Many stations that selected their analog channels as their final DTV channel found that they couldn't return to that channel without causing interference to an already authorized DTV station. Stations that received a conflict analysis letter concerning their channel election were required to submit First Round Conflict Resolution Form 383 by Aug. 8, 2005. On July 28, the Association of Federal Communications Consulting Engineers requested the deadline be extended thirty days. The FCC did not agree to the thirty-day extension found but there was good cause to grant a seven-day extension to Aug. 15, 2005, "to provide licensees additional time to analyze their channel elections and coordinate their responses."
Stations with at least one in-core (2-51) channel filed First Round Election Forms by Feb. 10, 2005 selecting one of their assigned channels for DTV operation at the end of the DTV transition. If the elected channel was the station's NTSC channel, the FCC then analyzed it to determine the extent of interference, if any, to an in-core existing DTV channel elected in the first round; to an in-core DTV channel of a station that elected its NTSC channel if it might have to revert to its DTV channel; or to an NTSC channel elected by another station in the first round. Stations with channel elections that were expected to increase interference by more than 0.1 percent were sent letters dated June 7, 2005 and given 60 days (now 67 days) to resolve their conflicts by mutual agreement, modification of facilities, electing their DTV channel (if in-core), or giving up both assigned channels and participating in the second round of channel elections.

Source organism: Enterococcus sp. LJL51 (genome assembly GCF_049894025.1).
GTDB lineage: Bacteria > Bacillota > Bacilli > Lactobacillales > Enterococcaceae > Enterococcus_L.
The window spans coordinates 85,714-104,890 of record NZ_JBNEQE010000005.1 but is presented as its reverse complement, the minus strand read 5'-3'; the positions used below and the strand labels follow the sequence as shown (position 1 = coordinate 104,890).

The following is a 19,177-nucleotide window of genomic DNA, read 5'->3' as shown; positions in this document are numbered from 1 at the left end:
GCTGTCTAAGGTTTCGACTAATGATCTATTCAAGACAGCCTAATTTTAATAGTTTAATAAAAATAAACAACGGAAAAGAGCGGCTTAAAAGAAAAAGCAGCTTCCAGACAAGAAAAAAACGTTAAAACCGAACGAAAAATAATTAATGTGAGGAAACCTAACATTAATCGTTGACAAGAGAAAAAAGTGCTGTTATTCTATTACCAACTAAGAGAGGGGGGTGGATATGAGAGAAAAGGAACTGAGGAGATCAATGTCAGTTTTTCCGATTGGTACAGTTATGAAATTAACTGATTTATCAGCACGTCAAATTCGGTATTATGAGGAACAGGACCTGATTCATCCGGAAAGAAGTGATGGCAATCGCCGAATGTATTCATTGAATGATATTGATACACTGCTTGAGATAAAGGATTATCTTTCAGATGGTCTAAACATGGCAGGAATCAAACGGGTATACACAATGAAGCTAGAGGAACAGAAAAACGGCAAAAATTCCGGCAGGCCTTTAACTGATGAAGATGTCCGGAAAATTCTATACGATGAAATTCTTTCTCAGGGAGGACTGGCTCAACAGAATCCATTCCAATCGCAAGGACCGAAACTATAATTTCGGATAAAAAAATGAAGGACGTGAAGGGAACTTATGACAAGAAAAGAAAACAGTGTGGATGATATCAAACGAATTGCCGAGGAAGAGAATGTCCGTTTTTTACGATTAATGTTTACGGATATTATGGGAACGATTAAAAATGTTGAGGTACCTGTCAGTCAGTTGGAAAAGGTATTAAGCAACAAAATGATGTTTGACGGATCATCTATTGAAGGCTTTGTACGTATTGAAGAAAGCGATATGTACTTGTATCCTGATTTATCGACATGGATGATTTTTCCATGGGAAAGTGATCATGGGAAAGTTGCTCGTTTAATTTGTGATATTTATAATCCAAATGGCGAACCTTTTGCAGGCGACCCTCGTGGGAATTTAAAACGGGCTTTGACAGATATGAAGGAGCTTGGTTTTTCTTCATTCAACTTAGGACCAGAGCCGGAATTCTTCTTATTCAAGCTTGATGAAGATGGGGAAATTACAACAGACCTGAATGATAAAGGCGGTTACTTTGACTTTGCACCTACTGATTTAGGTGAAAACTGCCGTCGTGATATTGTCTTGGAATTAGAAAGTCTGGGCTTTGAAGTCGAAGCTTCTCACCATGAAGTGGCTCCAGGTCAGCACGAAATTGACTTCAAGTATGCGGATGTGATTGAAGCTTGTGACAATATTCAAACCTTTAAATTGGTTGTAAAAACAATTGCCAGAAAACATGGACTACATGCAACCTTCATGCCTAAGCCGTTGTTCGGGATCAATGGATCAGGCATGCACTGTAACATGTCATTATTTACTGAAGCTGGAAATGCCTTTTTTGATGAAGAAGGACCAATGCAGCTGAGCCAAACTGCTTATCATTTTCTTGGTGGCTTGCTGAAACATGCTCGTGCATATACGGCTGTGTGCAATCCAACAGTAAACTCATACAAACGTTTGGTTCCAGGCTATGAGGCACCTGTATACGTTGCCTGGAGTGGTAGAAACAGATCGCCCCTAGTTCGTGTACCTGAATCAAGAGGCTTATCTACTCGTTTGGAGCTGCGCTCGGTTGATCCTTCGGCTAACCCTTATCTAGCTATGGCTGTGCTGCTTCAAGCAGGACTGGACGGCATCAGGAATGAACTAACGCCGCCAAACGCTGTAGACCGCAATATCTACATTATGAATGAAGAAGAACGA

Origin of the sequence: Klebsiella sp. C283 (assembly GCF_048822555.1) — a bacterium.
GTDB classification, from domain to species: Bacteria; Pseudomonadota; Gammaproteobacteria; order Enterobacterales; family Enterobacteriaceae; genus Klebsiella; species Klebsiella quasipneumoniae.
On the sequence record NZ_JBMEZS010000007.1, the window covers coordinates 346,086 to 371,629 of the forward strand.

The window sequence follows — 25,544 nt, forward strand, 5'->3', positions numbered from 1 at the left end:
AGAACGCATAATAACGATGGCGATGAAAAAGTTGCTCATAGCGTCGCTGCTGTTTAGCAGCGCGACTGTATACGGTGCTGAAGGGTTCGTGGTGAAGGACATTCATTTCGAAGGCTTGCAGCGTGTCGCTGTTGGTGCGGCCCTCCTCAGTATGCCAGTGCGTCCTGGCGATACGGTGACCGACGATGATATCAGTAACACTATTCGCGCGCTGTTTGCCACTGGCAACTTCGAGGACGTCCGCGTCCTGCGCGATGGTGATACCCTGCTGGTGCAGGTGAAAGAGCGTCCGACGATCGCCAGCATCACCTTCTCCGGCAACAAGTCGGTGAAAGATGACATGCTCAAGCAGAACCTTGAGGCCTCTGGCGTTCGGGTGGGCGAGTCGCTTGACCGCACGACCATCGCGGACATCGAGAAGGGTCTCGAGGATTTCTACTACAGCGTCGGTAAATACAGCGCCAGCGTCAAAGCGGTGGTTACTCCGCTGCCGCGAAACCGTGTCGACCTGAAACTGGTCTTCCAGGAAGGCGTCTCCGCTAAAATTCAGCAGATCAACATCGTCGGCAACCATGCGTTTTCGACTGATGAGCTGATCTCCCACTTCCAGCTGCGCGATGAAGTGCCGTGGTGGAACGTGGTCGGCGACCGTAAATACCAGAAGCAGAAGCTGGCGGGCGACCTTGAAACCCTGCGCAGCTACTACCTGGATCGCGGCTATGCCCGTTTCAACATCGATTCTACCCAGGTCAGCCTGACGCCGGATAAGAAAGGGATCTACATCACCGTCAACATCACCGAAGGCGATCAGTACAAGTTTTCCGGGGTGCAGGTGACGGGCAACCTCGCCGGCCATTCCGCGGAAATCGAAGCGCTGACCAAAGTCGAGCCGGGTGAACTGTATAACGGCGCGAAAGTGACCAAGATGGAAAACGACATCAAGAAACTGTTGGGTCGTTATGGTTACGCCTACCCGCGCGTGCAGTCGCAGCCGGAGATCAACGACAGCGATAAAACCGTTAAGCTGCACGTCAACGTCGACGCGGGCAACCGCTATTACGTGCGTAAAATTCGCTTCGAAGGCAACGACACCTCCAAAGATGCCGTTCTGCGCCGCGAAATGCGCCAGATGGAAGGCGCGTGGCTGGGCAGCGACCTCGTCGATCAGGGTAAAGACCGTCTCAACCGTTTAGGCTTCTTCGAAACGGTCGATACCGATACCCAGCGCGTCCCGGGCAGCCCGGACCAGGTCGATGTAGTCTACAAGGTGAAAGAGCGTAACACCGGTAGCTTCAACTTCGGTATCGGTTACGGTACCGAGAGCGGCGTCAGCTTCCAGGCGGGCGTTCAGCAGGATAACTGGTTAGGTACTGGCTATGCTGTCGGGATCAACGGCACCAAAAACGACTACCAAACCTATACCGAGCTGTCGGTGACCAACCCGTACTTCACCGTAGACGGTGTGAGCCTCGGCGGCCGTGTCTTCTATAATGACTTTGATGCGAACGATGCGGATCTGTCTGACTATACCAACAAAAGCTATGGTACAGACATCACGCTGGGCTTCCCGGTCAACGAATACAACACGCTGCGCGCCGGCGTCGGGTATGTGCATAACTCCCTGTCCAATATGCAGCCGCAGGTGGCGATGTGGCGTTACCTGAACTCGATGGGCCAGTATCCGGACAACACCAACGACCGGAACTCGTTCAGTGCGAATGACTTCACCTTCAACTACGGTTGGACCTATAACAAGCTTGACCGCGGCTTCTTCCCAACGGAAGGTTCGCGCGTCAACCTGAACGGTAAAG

The procedures for filing Form 383 and Schedule A, are in the FCC Public Notice released Aug. 2, DTV Channel Election: First Round Conflict Decision Extension and Guidelines for Interference Conflict Analysis. The procedures vary depending on how a station decides to resolve its conflict. Stations with conflicts that fail to file Form 383 will be deemed to have elected their in-core DTV channel, or, if their DTV channel is out of core, they will be deemed to have given up their in-core NTSC channel (and DTV if the station has only one channel) and "may be expected to participate in the second round of channel elections."
As I explained last year in my RF Technology Column - Choosing a Final DTV Channel, a channel that was suitable for NTSC operation may cause interference problems when switched to DTV, as both co-channel and adjacent channel interference ratios are much stricter for DTV to DTV interference than NTSC to DTV interference. With the tight 0.1 percent threshold for increased interference, this made it difficult for many stations in congested areas to use their NTSC channel for DTV. The FCC recognized this problem in the Second DTV Periodic Review and, as the Public Notice states, "would allow licensees with out-of-core DTV channels to exceed this interference level to afford these licensees an improved opportunity to select their in-core NTSC channels." The Second DTV Periodic Review did not, however, specify how much it would allow this level to be exceeded. The Public Notice clarifies this, stating, "In general, the staff intends to approve such in-core elections if they do not cause more than 2.0 percent additional interference to other stations (based on their DTV replication facilities, not their maximized facilities). Such licensees must notify us in writing that they are eligible for and wish to take advantage of this special treatment, as described in (4), above."
See the Public Notice for details on the filing requirements. If one station electing its NTSC channel decides to go back to its DTV channel or is able to resolve conflicts affecting its use of its NTSC channel for DTV, this could change the interference situation for other stations. The Public Notice describes how to handle these situations.
Future US's leading brands bring the most important, up-to-date information right to your inbox
Thank you for signing up to TV Tech. You will receive a verification email shortly.
There was a problem. Please refresh the page and try again.